Color changing RGB based on number of emails

Im hoping someone could point me in the right direction.

First off I’m new here and very excited to be learning to code my arduino!

The project I would like to work on is simple in concept but I don’t quite know where to begin. I would like to have an ambient light device that sits on my desk at work and changes color based on the amount of emails we have in our customer support inbox, i.e. it would be blue when our inbox is empty and would move through the spectrum to red as our email inbox gets close to 1000. Something like that.

We use Desk as our email client.

If anyone has seen something similar or could give me a jump off point it would be much appreciated. I don’t mind googling I just am not sure what approach to take.

If you email server supports non-SSL POP3 it would be pretty easy to write some code that does the initial POP3 login; this will return how many emails are in your inbox. Here's some more info:

Do you want the Arduino to be standalone and talk to your server via Ethernet, or do you want the work done on a PC and something to relay that to the Arduino via the USB/Serial link?

I think I'd like the PC to do the work for now, saves me from buying the ethernet shield for now. I'll read though your link. Thanks!

I did some rainbow testing last year. The rainbow is easiest expressed in HSL color space, this test app calculates the appropiate RGB values for it.

not tested recently, but should get you started. Better read wikipedia about colorspaces RGB and HSL too

//
//    FILE: RGB2HUE.pde
//  AUTHOR: Rob Tillaart
//    DATE: 2011-09-17 
//
// PUPROSE: color-rainbow
//
// http://www.dipzo.com/wordpress/?p=50
// http://www.easyrgb.com/index.php?X=MATH
//

int Rpin=10;
int Gpin=9;
int Bpin=11;

float H,S,L, Rval,Gval,Bval;

void HSL(float H, float S, float L, float& Rval, float& Gval, float& Bval);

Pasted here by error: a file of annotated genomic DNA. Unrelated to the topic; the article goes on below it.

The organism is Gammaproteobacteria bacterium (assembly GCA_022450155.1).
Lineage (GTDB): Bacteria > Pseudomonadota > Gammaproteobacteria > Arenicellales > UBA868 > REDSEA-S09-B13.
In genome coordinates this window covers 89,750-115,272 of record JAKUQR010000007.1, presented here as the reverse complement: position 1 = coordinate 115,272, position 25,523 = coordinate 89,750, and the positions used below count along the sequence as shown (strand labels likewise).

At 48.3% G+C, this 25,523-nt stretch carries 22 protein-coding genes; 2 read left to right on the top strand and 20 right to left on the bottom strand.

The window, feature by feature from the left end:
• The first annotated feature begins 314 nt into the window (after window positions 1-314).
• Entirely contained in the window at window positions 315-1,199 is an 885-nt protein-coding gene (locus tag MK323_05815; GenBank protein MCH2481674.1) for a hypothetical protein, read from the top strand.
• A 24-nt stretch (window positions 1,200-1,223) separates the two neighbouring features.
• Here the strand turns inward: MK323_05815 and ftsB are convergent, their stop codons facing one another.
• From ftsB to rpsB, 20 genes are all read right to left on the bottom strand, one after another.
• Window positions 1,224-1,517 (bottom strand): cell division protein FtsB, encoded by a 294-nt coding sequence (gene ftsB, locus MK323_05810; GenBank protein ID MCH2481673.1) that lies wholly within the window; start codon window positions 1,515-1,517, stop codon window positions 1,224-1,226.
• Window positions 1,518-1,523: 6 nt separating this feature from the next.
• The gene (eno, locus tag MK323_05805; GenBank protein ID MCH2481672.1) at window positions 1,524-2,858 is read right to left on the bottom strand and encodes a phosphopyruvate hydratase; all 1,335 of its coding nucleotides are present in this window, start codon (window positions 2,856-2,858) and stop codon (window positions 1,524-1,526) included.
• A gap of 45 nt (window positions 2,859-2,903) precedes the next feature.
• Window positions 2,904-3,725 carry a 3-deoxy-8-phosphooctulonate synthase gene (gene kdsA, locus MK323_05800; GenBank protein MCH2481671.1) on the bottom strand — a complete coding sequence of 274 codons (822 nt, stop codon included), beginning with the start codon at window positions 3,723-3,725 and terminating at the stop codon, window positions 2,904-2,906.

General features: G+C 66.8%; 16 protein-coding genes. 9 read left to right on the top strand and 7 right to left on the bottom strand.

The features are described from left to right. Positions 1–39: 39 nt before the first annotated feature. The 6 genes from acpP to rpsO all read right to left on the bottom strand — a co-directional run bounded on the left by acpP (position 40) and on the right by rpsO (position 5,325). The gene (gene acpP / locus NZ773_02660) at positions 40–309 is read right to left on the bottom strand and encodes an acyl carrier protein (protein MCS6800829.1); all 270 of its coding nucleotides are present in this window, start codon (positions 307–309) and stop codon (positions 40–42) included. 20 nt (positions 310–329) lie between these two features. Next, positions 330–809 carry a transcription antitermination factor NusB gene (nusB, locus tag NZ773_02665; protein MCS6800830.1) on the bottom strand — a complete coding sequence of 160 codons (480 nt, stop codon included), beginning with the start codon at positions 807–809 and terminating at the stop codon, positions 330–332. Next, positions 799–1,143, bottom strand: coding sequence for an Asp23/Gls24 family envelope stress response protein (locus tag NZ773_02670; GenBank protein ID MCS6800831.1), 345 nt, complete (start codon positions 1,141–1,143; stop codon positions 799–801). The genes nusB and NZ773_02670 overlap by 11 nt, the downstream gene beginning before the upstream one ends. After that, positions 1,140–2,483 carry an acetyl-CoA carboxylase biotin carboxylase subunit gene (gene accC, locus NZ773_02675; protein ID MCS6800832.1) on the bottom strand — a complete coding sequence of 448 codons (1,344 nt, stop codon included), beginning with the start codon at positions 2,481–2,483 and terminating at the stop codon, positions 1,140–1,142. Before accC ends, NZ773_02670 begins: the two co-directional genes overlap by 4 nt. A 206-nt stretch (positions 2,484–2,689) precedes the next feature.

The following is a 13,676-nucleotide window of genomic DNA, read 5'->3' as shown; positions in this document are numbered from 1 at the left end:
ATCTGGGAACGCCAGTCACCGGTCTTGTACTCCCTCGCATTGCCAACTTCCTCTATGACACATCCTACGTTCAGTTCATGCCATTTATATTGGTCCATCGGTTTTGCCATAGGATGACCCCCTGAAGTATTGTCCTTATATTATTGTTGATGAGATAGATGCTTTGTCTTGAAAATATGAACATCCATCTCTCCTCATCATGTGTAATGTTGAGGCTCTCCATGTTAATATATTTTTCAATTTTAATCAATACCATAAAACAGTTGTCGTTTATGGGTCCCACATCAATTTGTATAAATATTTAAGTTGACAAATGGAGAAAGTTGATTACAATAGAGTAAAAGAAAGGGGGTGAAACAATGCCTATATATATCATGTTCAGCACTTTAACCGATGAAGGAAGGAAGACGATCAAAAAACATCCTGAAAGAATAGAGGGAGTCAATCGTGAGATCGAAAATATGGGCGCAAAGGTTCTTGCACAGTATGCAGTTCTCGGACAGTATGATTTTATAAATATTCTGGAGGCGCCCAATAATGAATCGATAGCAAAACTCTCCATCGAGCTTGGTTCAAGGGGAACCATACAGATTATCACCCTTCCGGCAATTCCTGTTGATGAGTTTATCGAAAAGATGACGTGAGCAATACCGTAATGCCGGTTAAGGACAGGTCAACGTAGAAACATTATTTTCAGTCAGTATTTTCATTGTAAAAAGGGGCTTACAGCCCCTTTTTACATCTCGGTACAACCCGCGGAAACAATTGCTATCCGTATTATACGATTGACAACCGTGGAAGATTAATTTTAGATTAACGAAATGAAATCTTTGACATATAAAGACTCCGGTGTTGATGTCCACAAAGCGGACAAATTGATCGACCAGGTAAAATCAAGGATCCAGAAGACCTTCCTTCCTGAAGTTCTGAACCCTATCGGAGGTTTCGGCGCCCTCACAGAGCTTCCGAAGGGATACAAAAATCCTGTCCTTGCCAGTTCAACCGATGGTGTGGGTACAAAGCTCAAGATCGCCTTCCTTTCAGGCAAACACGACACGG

float Hue_2_RGB( float v1, float v2, float vH );

void setup()
{
  Serial.begin(9600);

  pinMode(12, OUTPUT); 
}


void loop()
{
  S=1;
  L=.5;
  Rval=0;
  Gval=0;
  Bval=0;
  for (int i = 0; i< 360; i++)
  {
    HSL(i/360.0,S,L,Rval,Gval,Bval);

    //common anode configuration
    //analogWrite(Rpin, 255-Rval);
    //analogWrite(Gpin, 255-Gval);
    //analogWrite(Bpin, 255-Bval);
    //digitalWrite(12,HIGH);

    //common cathode configuration
    analogWrite(Rpin, Rval);
    analogWrite(Gpin, Gval);
    analogWrite(Bpin, Bval);
    digitalWrite(12,LOW);

    //print statements for debug
    Serial.print("position:");
    Serial.print(H);
    Serial.print(" R:");
    Serial.print(Rval);
    Serial.print(" G:");
    Serial.print(Gval);
    Serial.print(" B:");
    Serial.println(Bval);
    delay(100);
  }
}

void HSL(float H, float S, float L, float& Rval, float& Gval, float& Bval)
{
  float var_1;
  float var_2;
  float Hu=H+.33;
  float Hd=H-.33;
  if ( S == 0 )                       //HSL from 0 to 1
  {
    Rval = L * 255;                      //RGB results from 0 to 255
    Gval = L * 255;
    Bval = L * 255;
  }
  else
  {
    if ( L < 0.5 ) 
      var_2 = L * ( 1 + S );
    else           
      var_2 = ( L + S ) - ( S * L );

    var_1 = 2 * L - var_2;

    Rval = round(255 * Hue_2_RGB( var_1, var_2, Hu ));
    Serial.print("Rval:");
    Serial.println(Hue_2_RGB( var_1, var_2, Hu ));
    Gval = round(255 * Hue_2_RGB( var_1, var_2, H ));
    Bval = round(255 * Hue_2_RGB( var_1, var_2, Hd ));
  }

}
float Hue_2_RGB( float v1, float v2, float vH )             //Function Hue_2_RGB
{
  if ( vH < 0 ) 
    vH += 1;
  if ( vH > 1 ) 
    vH -= 1;
  if ( ( 6 * vH ) < 1 ) 
    return ( v1 + ( v2 - v1 ) * 6 * vH );
  if ( ( 2 * vH ) < 1 ) 
    return ( v2 );
  if ( ( 3 * vH ) < 2 ) 
    return ( v1 + ( v2 - v1 ) * (.66-vH) * 6 );
  return ( v1 );
}

Wow, thanks!